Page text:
Munster Technological University (IRELAND)
About this paper:
Appears in: ICERI2022 Proceedings
Publication year: 2022
Page: 171 (abstract only)
ISBN: 978-84-09-45476-1
ISSN: 2340-1095
doi: 10.21125/iceri.2022.0070
Conference name: 15th annual International Conference of Education, Research and Innovation
Dates: 7-9 November, 2022
Location: Seville, Spain
Can professional identity be developed as early as first year of university? Our university has a mandatory professional development module for all first-year students. The objective of this module for Accounting students is to get a better understanding of the Accounting profession. The teaching and learning techniques/assessment methods of this module reflect the valued skills of accounting graduates and the desire for collaboration between academics, practitioners and specialists. Tan and Laswad (2018) state that “a team player with a positive attitude and good communication skills appeared to be the most valued behavioural skill” (p.403). Riley and Simons (2016) find that 79% of practitioners believe that written communication skills are considered in hiring decisions for entry-level accounting graduates. According to Siriwardane and Durden (2014) collaboration is required between accounting educators, practitioners and communication specialists to develop communication skills of accounting graduates.

For this module, students attend IT workshops (to develop Microsoft Word, Excel and PowerPoint skills), Careers workshops (to develop CV writing and presentation skills), a careers’ fair, a series of speakers (to learn about their roles and build knowledge of what accountants do in the workplace) and lectures. There is group presentation on their career path (worth 20%), a report on “What it is to be an accountant?” including preparation of a CV and reflection on one of the guest speakers (worth 30%) and a group project presenting a business plan on a poster (worth 50%).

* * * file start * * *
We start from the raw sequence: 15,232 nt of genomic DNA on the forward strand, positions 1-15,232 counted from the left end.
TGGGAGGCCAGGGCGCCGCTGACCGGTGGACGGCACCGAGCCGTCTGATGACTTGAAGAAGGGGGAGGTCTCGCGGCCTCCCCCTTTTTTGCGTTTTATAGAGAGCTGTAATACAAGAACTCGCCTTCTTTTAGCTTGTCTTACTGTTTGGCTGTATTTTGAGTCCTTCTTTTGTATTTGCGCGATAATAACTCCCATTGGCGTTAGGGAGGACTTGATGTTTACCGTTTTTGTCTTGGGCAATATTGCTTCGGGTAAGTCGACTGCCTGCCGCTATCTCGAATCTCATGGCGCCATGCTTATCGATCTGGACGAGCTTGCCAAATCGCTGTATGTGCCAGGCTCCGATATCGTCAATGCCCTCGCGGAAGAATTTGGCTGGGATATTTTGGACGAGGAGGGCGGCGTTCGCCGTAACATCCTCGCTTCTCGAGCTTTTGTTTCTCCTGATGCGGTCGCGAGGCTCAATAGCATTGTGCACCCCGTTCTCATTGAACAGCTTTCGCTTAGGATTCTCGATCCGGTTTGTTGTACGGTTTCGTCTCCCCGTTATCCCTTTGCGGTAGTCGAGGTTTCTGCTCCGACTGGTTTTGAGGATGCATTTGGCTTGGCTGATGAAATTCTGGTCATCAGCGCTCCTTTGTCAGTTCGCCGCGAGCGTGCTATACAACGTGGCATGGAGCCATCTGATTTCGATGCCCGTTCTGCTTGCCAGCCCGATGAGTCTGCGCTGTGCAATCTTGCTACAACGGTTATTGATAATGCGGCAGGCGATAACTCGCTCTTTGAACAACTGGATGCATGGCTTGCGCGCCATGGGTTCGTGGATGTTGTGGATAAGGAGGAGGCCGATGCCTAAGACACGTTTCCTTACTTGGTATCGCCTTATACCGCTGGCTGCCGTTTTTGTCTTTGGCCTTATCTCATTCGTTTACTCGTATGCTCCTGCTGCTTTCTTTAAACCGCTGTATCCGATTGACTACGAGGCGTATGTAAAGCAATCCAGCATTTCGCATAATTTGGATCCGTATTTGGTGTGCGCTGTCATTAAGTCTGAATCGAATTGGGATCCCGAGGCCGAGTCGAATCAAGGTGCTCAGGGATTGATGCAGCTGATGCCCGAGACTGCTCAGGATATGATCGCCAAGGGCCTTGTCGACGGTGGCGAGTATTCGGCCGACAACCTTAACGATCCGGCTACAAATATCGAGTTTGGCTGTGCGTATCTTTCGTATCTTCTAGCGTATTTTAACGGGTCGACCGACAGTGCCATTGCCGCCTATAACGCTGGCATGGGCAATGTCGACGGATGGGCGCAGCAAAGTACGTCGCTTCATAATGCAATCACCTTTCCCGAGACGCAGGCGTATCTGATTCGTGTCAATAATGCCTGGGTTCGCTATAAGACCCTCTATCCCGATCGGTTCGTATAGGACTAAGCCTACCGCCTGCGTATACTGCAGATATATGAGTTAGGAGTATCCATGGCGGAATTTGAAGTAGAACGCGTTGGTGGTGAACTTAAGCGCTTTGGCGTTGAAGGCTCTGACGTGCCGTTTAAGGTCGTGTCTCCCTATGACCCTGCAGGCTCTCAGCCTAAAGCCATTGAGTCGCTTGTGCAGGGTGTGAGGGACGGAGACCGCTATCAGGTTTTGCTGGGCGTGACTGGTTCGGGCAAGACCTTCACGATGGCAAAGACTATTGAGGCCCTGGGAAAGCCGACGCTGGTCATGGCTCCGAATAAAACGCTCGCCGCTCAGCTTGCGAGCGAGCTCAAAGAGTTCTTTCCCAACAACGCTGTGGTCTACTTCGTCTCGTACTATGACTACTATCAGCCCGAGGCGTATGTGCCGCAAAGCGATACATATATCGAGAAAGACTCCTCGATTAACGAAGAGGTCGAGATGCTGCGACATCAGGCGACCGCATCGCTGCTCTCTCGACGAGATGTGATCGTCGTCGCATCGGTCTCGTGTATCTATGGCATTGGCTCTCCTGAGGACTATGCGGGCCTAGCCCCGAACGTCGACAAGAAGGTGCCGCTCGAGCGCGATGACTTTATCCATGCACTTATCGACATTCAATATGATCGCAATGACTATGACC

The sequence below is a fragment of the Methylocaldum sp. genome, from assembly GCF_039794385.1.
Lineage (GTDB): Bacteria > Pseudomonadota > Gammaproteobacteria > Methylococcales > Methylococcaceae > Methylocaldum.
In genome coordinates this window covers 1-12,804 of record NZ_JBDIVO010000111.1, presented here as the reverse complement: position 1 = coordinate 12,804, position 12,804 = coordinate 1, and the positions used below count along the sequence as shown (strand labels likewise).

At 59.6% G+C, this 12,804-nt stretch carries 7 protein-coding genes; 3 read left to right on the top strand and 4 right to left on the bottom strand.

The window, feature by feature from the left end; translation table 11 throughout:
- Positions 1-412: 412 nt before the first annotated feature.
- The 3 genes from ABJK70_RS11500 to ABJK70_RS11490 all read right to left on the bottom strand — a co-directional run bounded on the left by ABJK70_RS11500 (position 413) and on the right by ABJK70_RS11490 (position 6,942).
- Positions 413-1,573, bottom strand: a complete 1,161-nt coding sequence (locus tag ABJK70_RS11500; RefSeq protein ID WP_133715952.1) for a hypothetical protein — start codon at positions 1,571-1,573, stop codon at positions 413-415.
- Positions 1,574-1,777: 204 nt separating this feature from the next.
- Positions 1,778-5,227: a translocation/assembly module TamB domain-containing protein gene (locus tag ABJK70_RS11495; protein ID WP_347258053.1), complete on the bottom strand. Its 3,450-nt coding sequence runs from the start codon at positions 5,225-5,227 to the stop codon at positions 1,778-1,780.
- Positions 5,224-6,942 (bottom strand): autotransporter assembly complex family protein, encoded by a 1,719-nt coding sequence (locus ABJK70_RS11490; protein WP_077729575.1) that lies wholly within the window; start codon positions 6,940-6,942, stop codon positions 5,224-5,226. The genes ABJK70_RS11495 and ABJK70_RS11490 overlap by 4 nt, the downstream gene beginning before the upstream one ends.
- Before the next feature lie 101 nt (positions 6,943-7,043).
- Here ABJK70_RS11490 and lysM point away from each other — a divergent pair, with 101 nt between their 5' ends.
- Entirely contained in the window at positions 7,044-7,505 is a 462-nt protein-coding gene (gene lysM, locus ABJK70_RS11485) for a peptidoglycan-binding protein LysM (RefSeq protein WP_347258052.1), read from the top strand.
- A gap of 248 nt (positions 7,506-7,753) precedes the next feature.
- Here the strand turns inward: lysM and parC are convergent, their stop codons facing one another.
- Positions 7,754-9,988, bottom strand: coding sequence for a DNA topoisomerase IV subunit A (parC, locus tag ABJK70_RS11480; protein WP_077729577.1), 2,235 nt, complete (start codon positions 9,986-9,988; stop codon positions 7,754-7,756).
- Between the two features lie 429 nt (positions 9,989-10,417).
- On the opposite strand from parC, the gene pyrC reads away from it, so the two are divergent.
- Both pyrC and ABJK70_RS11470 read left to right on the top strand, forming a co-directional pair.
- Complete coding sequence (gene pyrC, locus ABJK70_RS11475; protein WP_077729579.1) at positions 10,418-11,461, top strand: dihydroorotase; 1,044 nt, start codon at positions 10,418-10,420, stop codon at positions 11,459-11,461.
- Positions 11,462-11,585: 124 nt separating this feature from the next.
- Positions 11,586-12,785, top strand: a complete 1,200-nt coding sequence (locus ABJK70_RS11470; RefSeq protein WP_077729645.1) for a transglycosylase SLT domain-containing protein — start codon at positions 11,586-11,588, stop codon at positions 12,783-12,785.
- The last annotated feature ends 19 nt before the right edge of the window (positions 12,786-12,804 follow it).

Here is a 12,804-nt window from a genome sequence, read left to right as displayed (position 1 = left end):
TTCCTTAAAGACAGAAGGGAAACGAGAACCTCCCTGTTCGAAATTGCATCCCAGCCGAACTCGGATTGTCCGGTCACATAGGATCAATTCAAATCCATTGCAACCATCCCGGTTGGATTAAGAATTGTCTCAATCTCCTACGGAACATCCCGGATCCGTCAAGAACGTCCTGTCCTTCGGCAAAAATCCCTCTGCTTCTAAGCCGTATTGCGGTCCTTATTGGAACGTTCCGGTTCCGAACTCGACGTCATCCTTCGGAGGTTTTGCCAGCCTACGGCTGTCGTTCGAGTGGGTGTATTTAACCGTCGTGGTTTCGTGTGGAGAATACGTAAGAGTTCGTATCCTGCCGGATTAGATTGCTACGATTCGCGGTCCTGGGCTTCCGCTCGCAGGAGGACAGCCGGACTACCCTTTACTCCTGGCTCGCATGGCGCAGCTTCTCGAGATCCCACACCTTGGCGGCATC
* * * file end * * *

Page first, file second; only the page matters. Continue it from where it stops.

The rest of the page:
A questionnaire (using a 5-point Likert scale) was used to ascertain the accounting students’ confidence levels in 6 key areas at two points in time - before and after undertaking “The CIT module”. These 6 areas were preparation of a written report, preparation of a PowerPoint presentations, presentation skills, innovation, team work and knowledge of the accounting profession. Of the 52 students surveyed, 42 students responded to both of the surveys.

This module helps build a sense of belonging with their desired profession. Prior to studying this module 63% of students had a poor or good knowledge of what it is to be an accountant. After studying this module 66% of students had a very good or excellent knowledge of what it is to be an accountant. Prior to studying this module 59% of students reported very poor or poor presentation skills. After studying this module this was only 20%. Similarly, prior to studying this module 32% of students had a very poor or poor ability to prepare presentation. After studying this module this was just 4%. Further research will ascertain if students benefit from this module when applying for and completing work placement in the third year of this programme.

[1] Riley and Simons. 2016. The written communication skills that matter most for accountants. Accounting education (London, England) 25 (3):239-255.
[2] Siriwardane and Durden. 2014. The Communication Skills of Accountants: What we Know and the Gaps in our Knowledge. Accounting education (London, England) 23 (2):119-134.
[3] Tan, and Laswad. 2018. Professional skills required of accountants: what do job advertisements tell us? Accounting education (London, England) 27 (4):403-432.
Professional identity, accounting, first-year.